Wednesday, June 12, 2013

Thinking of Going Solar?

Are you looking for more sustainable energy sources to use in the home? Solar power is a viable way to reduce your carbon foot print and your monthly energy bills! So, how does one get started? Follow these simple steps on how to go solar. Whether you live in an apartment or a sprawling mansion, there is something for every budding environmentalist.

What is solar energy?
According to the United States Environmental Protection Agency, solar energy is defined as the use of the sun as fuel to create heat or electricity. Solar energy is deemed renewable and environmentally sound since the sun will always shine and there is no need to burn fossil fuels to harness it. However, since the sun is not always available as on rainy days or at night, it is called an intermittent source of energy.

Learn about solar energy
How is it harnessed? Go to The US Department of Energy to learn all about energy sources-including solar energy. You can peruse the information on the latest projects and initiatives going on around the United States in regards to sustainable energy. There is an excellent section on resources and links for more information

Conduct an energy audit
Second step is to find out how you can save energy in general. You can hire a contractor or learn more about energy saving tips for appliances and such in the home. Once you’ve shaved off some kilowatts of power, you can then assess how much energy you’d need powered by solar energy. These calculations would help you determine the use of solar panels and other devices in the home.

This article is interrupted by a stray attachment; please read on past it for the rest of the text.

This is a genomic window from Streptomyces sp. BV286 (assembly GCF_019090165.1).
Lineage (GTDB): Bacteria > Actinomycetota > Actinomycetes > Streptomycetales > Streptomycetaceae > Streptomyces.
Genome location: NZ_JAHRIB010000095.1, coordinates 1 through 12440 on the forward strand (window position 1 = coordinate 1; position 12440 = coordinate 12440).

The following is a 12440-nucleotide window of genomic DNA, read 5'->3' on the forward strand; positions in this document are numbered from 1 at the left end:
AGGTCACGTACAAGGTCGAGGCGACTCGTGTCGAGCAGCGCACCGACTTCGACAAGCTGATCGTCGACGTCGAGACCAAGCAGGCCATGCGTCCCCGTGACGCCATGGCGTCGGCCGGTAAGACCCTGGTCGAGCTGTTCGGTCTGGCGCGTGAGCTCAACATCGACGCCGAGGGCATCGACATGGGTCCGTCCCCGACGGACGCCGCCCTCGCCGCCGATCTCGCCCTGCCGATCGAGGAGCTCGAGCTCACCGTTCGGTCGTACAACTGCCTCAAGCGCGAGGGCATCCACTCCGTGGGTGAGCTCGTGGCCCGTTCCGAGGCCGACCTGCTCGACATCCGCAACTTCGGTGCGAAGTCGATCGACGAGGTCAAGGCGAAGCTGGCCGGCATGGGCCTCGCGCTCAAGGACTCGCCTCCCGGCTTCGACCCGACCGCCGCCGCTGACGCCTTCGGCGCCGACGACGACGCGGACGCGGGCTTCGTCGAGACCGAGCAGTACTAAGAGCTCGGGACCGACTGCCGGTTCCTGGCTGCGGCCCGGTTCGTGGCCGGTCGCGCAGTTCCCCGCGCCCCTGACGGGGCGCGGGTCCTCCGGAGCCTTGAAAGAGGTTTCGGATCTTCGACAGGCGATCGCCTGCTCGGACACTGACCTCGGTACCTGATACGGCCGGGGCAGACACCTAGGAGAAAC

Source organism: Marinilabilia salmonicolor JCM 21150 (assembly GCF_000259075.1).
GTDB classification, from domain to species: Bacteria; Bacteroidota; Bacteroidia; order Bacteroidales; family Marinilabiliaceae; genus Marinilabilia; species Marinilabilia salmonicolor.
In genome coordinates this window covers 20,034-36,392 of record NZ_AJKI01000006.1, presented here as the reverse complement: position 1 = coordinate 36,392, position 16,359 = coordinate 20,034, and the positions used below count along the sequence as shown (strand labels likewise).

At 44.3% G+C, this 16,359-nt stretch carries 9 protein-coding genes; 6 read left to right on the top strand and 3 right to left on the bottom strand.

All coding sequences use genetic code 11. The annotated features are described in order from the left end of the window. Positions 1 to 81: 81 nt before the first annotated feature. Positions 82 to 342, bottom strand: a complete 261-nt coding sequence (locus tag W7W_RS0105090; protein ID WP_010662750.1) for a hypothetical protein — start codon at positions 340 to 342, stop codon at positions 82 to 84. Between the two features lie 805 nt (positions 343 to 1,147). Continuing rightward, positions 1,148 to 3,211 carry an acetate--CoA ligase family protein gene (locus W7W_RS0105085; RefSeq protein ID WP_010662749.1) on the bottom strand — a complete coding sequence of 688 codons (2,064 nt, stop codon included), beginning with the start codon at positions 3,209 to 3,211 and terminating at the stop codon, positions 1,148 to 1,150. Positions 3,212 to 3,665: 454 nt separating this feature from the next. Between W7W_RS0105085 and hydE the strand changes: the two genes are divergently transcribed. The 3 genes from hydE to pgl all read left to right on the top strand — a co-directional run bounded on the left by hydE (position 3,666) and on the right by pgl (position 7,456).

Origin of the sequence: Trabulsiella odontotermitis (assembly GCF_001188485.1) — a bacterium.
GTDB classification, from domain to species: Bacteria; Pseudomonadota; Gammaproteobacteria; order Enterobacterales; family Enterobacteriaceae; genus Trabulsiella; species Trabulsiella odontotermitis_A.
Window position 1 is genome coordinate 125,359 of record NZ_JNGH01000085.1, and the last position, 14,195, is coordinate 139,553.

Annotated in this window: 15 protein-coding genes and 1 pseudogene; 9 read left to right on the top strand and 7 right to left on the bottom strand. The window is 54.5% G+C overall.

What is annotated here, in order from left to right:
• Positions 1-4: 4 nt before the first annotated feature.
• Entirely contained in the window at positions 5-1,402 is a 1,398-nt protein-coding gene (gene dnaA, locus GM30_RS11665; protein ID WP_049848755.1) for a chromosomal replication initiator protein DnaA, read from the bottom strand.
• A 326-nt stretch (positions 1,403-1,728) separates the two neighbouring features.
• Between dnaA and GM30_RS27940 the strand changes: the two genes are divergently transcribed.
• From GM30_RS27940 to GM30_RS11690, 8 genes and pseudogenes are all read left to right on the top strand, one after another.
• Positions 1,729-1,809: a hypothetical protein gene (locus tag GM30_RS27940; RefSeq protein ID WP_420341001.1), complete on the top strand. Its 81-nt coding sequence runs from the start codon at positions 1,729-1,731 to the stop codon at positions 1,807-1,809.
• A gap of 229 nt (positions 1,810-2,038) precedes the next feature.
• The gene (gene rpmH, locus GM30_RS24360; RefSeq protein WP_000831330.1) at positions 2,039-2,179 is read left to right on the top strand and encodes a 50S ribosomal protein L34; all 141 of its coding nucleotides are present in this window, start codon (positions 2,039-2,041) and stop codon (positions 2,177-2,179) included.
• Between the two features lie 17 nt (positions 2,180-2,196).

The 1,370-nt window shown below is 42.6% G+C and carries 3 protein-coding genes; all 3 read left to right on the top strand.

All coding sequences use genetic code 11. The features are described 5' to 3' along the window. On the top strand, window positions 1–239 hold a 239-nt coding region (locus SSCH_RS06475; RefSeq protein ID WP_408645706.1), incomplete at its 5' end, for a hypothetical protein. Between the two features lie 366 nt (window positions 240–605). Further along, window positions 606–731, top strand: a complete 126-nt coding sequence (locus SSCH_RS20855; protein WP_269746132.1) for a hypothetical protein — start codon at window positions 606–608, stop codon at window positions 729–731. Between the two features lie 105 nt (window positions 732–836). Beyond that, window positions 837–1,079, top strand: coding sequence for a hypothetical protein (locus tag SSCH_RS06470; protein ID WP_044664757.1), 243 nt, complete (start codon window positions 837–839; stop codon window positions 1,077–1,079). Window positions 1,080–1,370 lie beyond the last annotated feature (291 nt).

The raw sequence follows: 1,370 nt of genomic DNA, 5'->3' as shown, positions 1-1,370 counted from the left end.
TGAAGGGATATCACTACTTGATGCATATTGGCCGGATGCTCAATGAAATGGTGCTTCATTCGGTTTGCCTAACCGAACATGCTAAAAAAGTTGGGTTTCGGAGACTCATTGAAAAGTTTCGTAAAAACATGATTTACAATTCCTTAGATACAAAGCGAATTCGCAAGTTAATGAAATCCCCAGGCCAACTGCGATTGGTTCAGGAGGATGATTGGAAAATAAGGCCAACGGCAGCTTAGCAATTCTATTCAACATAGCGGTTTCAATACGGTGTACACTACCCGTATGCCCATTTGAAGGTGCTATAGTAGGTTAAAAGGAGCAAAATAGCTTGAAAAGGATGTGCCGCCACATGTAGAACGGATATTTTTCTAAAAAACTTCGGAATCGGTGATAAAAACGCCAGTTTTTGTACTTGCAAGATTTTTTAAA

Decide the proper size and location
This is where you determine what is best for your situation. There are roof top solar panels that receive the most direct sunlight and therefore harness the most power or other options, such as stand-alone units for the back yard.

Speak to a professional
Find a qualified contractor who is part of a local affiliation, such as the Better Business Bureau, licensed and legitimate and preferably part of the North American Board of Certified Energy Practitioners. They will help you figure out the installation plan for your home.

Budgetary concerns
If you want to do something but don’t have the budget for a large undertaking, check out these inexpensive ideas for a do it yourself solar kit for $600. Or read this interesting blog from someone harnessing solar power in their own apartment using a windowsill! The Build It Solar website is for the tried and true do-it-your-selfer.

Financial Incentives
There are numerous financial incentives and programs put forth by government agencies. Check your state for local programs that will save you money and help you through the process of using solar energy. The Community Environmental Council has resources and information on how to tap into the financial support. You can also read about how the CEC is helping to “solarize” different states.
Armed with this information you can decide whether you’d like to go full tilt into alternative energy sourcing or whether you’d like to experiment a few kilowatts at a time.

(Eleanor Healy is a writer with a passion for holistic health. As a Registered Holistic Nutritionist (RHN), Reiki Master/Teacher and former Child and Youth Care worker)